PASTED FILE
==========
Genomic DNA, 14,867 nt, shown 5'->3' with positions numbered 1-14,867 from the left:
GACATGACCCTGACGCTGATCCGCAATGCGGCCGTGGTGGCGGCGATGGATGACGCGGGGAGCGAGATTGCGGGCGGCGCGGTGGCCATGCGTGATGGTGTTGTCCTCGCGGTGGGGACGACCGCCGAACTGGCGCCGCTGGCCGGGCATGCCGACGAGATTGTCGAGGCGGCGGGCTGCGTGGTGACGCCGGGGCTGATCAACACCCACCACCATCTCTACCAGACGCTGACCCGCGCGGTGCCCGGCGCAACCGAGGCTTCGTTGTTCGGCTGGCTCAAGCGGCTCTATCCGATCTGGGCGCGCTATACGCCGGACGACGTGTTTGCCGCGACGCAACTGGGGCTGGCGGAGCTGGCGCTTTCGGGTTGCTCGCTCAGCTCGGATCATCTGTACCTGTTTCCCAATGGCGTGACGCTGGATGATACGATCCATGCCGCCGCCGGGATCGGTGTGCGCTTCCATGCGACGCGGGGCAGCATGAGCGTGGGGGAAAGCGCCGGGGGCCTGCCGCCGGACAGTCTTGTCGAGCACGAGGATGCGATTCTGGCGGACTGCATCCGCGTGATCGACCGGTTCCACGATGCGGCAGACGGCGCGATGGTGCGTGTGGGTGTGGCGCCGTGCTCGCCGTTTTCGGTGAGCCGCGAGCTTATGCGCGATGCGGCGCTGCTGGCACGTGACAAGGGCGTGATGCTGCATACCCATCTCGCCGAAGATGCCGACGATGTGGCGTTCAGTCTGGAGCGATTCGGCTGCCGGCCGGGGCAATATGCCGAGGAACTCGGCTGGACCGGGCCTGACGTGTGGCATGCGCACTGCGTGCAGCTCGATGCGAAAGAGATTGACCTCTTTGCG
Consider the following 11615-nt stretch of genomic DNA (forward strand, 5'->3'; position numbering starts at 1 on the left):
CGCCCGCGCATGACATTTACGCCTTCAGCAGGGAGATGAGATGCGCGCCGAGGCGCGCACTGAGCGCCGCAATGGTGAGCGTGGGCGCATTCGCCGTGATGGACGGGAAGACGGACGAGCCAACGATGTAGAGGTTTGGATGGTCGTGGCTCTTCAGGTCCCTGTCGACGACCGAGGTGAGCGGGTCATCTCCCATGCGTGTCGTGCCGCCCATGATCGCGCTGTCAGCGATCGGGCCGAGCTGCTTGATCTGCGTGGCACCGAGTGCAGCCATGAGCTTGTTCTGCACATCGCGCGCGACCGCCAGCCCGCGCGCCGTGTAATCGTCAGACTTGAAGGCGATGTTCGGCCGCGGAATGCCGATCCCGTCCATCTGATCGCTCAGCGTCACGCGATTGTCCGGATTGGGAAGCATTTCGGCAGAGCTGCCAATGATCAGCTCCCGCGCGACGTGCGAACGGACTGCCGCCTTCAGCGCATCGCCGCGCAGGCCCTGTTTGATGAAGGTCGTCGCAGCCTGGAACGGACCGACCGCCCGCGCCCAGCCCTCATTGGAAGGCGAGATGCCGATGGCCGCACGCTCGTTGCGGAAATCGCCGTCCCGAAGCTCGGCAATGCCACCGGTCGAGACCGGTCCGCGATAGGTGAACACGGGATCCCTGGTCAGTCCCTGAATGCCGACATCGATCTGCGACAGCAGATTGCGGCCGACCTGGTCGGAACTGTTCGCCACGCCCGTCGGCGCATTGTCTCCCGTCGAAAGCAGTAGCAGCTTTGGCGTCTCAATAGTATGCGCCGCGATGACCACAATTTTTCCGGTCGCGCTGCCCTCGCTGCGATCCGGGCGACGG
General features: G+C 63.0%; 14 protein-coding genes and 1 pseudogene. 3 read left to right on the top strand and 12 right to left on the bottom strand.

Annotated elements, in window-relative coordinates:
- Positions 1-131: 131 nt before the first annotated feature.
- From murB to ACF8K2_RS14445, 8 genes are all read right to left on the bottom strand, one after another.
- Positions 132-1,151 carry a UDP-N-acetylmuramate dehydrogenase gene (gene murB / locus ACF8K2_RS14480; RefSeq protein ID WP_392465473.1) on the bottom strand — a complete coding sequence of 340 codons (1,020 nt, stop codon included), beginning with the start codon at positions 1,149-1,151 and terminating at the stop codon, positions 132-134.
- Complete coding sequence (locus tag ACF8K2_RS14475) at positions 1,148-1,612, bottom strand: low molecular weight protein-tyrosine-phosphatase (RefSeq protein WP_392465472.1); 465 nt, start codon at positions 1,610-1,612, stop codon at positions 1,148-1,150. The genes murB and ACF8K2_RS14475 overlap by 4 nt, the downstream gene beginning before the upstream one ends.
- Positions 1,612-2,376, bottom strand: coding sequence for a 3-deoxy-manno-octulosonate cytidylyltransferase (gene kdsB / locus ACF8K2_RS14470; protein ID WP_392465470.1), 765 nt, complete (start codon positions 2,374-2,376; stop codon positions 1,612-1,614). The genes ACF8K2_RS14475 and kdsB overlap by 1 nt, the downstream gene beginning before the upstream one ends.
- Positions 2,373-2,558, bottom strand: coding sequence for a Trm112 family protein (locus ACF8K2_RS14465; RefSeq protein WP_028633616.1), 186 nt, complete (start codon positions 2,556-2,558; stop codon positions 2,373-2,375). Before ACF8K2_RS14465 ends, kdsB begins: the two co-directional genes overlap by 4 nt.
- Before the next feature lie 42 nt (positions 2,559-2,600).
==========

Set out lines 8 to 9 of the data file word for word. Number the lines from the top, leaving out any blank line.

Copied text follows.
- From murB to ACF8K2_RS14445, 8 genes are all read right to left on the bottom strand, one after another.
- Positions 132-1,151 carry a UDP-N-acetylmuramate dehydrogenase gene (gene murB / locus ACF8K2_RS14480; RefSeq protein ID WP_392465473.1) on the bottom strand — a complete coding sequence of 340 codons (1,020 nt, stop codon included), beginning with the start codon at positions 1,149-1,151 and terminating at the stop codon, positions 132-134.